Sunday, February 14, 2010



Alfred University Campus

Alfred, NY 14802

The Steinheim which was constructed in 1875, was made of more than 8,000 kinds of rock collected from ice age debris, all from within three miles of campus. The interior of the building is finished primarily in native wood from local forests. More than 800 kinds of wood can be found in the Steinheim. Stone was used because there was plenty of it and it was found in abundance around the area. (

It has always appeared as a castle tower. Its function has changed, but the physical appearance of Steinheim has remained more or less stagnant.

The Steinheim was originally intended to be the private residence of Professor Ida Kenyon, who wanted to produce the architecture of a castle in her native Germany. Running out of funds before her home could be completed the Steinheim then was purchased by former Alfred University’s president Jonathan Allen. Once purchased the Steinheim was meant to hold artifacts that fascinated Allen. The building ceased being used as a museum in the early 1950s, was used as classroom space, and now houses the university's Career Development Center.

Identity Formation---It was designed in the shape of a castle not out of social ritual but rather to form an identity for the University, whose team name is the Saxons.

The Steinheim was first marketed as a museum. In 1973, it was listed on the National Register of Historic Places. After the 1950’s Steinheim served Alfred in more of an academic function. This academic function is that of career services which guides students of Alfred towards advancing and developing their desired career choices.

Since the Steinheim is constructed mainly of stone and wood the structure was mainly made by hand and the use of patience was needed as well for construction. Masonry skills, tools and techniques as well as carpentry skills, tools and techniques were needed to construct the Steinheim.

The Steinheim is a trademark of Alfred University. The structure is immediately recognizable and appreciated by students. This structure is entirely original and unique.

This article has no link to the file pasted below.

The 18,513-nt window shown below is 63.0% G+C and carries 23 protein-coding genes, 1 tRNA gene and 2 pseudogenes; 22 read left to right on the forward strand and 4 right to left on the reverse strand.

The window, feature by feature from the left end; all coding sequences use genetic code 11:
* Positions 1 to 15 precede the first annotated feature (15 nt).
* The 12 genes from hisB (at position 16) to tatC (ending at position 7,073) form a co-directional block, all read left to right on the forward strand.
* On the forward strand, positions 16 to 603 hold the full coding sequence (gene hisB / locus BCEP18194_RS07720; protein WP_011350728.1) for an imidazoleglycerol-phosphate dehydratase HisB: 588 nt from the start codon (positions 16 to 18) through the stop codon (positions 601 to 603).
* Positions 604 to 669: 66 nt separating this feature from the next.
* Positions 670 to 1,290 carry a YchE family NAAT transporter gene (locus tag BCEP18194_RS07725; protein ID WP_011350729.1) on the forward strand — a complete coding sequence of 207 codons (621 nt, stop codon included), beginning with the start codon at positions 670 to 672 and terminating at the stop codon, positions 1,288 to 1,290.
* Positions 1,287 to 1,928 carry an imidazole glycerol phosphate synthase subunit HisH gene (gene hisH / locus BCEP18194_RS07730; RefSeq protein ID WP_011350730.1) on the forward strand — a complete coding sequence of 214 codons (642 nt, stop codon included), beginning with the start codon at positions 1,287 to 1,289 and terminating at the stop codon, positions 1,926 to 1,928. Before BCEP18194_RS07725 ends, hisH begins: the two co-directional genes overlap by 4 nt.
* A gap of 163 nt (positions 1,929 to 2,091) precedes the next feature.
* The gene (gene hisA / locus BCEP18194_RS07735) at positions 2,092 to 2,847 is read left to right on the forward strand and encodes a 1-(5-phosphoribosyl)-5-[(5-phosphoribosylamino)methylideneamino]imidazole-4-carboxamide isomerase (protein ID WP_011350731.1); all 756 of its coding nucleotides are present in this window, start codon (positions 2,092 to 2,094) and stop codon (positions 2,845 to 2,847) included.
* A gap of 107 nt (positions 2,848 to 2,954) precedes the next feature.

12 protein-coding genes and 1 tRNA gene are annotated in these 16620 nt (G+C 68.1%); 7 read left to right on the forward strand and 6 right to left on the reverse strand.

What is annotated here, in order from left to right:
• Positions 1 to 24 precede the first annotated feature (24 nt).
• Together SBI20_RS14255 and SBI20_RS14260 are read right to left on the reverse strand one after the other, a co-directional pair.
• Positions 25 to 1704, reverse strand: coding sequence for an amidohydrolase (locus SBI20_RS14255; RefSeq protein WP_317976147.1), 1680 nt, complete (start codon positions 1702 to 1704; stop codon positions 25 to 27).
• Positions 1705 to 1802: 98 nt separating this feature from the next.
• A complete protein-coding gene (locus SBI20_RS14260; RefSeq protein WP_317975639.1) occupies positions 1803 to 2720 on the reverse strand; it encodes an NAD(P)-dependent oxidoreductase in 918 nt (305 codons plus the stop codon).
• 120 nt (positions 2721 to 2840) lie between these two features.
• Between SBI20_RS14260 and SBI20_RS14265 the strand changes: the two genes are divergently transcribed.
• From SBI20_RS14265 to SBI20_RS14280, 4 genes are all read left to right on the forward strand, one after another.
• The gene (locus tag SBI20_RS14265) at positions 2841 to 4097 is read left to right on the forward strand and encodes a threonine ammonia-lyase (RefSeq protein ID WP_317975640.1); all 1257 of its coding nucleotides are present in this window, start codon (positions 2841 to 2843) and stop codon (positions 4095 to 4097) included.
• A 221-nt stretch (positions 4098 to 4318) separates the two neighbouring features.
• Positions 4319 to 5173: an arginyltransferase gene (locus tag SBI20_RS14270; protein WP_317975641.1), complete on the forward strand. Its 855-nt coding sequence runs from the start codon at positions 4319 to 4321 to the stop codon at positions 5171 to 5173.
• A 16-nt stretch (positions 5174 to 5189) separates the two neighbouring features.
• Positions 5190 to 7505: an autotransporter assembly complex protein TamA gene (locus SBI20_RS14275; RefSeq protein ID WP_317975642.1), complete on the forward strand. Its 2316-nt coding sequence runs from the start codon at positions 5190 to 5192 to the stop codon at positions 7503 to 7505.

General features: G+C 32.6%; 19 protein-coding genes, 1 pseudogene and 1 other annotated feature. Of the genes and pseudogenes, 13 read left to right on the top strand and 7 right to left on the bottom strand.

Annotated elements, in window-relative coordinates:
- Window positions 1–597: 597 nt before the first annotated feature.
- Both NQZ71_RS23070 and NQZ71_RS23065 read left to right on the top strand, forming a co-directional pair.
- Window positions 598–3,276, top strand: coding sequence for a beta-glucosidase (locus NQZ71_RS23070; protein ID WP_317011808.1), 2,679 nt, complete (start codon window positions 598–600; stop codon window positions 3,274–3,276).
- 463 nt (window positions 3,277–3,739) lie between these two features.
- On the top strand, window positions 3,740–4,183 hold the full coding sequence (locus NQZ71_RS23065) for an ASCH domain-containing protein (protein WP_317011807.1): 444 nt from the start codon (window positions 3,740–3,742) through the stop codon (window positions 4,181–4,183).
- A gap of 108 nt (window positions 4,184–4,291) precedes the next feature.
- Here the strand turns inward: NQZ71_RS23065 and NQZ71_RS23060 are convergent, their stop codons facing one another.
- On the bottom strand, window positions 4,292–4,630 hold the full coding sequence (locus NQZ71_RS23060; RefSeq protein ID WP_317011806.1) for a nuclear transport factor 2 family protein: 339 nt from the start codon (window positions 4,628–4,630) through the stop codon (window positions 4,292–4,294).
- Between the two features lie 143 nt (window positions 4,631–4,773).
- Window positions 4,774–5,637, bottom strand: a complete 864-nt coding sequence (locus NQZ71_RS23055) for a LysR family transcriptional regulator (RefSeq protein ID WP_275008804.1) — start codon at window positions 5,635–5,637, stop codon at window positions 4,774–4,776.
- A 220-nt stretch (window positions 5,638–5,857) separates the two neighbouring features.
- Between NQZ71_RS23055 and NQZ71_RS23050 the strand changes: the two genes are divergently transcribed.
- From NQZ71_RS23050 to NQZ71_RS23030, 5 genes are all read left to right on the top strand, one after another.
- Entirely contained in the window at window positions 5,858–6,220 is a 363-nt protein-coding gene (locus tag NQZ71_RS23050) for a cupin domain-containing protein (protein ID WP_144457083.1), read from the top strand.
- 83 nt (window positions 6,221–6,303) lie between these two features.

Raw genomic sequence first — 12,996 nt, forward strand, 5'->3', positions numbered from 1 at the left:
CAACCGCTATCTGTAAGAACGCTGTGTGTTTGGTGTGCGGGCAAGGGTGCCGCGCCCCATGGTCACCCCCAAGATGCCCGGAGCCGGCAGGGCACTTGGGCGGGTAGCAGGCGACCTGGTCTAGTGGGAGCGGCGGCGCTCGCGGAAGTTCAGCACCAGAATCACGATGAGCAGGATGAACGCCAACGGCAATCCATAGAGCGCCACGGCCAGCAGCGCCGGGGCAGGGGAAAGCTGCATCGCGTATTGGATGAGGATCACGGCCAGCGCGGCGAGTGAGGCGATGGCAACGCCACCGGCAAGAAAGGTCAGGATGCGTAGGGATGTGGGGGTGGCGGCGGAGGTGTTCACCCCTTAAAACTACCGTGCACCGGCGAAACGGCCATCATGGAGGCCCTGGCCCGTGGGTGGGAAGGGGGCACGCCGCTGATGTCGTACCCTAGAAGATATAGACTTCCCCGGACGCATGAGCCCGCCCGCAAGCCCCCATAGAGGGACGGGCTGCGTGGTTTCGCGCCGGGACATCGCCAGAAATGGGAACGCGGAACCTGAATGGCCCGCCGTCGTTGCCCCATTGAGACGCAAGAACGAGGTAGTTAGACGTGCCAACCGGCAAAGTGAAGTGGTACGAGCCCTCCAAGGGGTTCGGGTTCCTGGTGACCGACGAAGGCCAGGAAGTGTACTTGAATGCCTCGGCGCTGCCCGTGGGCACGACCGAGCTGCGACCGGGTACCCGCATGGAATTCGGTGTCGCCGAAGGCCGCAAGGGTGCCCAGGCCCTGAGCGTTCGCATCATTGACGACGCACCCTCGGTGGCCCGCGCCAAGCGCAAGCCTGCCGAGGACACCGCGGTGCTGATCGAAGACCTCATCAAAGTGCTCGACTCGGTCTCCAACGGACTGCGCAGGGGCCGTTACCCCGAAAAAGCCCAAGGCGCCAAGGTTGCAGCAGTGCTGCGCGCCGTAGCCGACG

I think the goal of Allen was to create a structure for the purposes of viewer appreciation for the specialness of Alfred and for things such as minerals and man-made curiosities. Now, as the career center, Steinheim improves us by guiding students to achieve excellence, purpose and direction.

There were no competing projects at the time in Alfred, New York that threatened Steinheim in any manner. Steinheim was built in its own time frame and under the fullest desires and intents of its creator, the

Due to how stone was so in abundance it is sustainable and did not use up a great quantity of natural resources. In this way, Steinheim is a responsible design. There are other companies that use fossil fuels or natural resources at a rate greater than that which they are in abundance; however Steinheim is not representative of that. In fact, Steinheim was developed for the purposes of appreciating artifacts to a greater extent. The notion that its creator would have made it in an irresponsible manner would be absurd when you consider this.

While Steinheim is practical in its present day use, was it as practical years ago? Was the structure spacious enough to support its earlier ambitions? My guess would be that it is. Would the structure of Steinheim seem more bizarre in an urban setting such as Rochester or New York City where modern and aesthetic design is considered to be more ideal? Could Steinheim work if it were constructed in these alternate settings?

1 comment:

  1. More info. and details

    The Steinheim sometimes referred to as the “Castle” due to its appearance, was constructed in 1975 based on the architecture of a castle in Germany. The Steinheim was used for many different functions over the years. It was intended to be the private residence of Professor Ida Kenyon but funds ran out before completion of the residence. The building was then purchased by Jonathan Allen (former AU president). Allen used the building to hold artifacts and collections. The museum was closed in the early 1950’s and the museum’s collections and contents were dispersed leaving behind only a few examples of pieces from collections which now remain in the AU Archives. One of the most interesting examples is the “Foreign Shoe Collection”. After the closure of the museum the building was used as a classroom then as we know it today as the CDC (Career Development Center for Alfred University). The Steinheim was listed on the National Register of Historic Places in 1973. Important figures associated with the Steinheim include Idk Kenyon and Jonathan Allen.